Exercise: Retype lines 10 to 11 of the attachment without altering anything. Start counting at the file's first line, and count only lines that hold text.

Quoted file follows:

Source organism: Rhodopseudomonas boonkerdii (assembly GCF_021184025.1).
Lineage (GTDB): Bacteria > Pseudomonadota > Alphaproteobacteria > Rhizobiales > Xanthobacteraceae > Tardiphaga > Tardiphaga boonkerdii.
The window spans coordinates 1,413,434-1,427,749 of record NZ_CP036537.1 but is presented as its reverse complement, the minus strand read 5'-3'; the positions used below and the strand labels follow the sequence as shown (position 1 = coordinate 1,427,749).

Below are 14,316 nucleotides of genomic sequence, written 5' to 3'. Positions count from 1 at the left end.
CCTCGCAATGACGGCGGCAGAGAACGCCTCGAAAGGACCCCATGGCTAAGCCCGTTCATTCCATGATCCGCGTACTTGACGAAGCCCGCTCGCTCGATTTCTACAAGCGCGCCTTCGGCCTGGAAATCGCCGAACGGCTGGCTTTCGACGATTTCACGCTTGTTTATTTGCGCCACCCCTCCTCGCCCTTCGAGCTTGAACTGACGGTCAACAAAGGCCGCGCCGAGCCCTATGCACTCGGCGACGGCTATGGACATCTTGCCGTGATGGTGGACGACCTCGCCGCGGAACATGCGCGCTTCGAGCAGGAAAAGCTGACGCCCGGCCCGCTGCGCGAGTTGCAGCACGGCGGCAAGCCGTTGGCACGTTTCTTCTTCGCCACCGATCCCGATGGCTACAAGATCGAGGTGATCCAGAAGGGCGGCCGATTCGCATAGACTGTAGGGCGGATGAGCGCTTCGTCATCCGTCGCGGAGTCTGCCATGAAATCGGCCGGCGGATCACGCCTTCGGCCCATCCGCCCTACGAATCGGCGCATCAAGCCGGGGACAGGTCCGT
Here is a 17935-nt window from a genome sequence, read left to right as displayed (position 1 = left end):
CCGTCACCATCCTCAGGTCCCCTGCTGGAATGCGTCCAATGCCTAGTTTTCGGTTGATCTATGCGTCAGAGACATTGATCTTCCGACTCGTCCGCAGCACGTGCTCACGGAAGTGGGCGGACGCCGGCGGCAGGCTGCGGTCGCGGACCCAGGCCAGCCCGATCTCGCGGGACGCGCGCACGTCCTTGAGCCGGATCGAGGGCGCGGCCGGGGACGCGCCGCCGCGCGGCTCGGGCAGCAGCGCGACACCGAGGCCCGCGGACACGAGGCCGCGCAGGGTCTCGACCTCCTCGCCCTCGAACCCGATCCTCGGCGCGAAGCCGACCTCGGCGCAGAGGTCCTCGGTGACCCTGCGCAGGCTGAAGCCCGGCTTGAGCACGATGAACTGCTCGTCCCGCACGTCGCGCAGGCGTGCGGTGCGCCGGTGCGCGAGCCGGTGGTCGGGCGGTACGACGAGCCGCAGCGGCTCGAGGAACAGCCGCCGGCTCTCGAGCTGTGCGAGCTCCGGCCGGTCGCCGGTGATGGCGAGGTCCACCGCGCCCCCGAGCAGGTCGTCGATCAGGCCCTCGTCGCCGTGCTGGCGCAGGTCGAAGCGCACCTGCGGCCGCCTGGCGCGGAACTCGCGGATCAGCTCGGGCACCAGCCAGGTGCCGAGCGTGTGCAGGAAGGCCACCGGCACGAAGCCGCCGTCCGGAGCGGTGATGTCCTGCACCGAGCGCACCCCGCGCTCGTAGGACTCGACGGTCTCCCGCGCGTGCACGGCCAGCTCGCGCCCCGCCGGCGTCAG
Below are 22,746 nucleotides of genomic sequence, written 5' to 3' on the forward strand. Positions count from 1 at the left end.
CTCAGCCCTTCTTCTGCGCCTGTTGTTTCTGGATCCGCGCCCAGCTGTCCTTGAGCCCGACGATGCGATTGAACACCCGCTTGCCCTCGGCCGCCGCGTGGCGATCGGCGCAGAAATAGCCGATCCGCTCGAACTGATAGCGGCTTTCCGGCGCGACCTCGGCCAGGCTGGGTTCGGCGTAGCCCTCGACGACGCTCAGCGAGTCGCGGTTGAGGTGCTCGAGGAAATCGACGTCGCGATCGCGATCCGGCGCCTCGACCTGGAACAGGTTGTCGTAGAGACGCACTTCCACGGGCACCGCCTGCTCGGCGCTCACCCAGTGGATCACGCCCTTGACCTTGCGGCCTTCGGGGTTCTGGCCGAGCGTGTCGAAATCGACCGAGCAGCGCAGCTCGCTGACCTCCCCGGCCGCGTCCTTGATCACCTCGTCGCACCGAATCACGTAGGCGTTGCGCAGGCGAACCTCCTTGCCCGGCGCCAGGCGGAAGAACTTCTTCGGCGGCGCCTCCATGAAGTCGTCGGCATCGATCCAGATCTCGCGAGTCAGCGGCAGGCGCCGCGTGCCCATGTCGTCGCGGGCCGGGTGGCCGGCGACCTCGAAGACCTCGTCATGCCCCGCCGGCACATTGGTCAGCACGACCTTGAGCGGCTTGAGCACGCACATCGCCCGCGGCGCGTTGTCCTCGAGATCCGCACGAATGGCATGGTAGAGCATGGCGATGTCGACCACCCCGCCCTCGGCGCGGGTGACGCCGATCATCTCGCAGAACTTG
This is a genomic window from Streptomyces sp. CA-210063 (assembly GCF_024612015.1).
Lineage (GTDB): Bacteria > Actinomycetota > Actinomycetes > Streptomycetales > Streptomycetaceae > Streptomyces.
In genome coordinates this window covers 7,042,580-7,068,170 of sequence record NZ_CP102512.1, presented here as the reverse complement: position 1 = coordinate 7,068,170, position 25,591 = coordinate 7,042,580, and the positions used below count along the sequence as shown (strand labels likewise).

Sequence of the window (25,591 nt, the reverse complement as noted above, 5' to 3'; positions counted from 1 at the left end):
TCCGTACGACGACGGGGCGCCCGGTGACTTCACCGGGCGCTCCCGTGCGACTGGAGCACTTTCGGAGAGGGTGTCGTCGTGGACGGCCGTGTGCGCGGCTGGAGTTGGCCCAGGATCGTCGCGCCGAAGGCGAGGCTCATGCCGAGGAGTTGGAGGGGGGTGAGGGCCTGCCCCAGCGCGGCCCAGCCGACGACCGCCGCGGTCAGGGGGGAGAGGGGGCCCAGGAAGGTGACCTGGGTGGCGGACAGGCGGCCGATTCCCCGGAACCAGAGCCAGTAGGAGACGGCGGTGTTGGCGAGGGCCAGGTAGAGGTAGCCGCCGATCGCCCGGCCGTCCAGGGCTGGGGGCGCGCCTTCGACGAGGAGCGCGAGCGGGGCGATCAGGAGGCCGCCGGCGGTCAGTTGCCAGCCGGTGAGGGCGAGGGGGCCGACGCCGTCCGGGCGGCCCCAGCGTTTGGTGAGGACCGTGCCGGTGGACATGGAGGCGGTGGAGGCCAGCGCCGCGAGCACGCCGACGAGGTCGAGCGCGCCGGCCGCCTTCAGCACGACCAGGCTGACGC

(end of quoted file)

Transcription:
This is a genomic window from Streptomyces sp. CA-210063 (assembly GCF_024612015.1).
Lineage (GTDB): Bacteria > Actinomycetota > Actinomycetes > Streptomycetales > Streptomycetaceae > Streptomyces.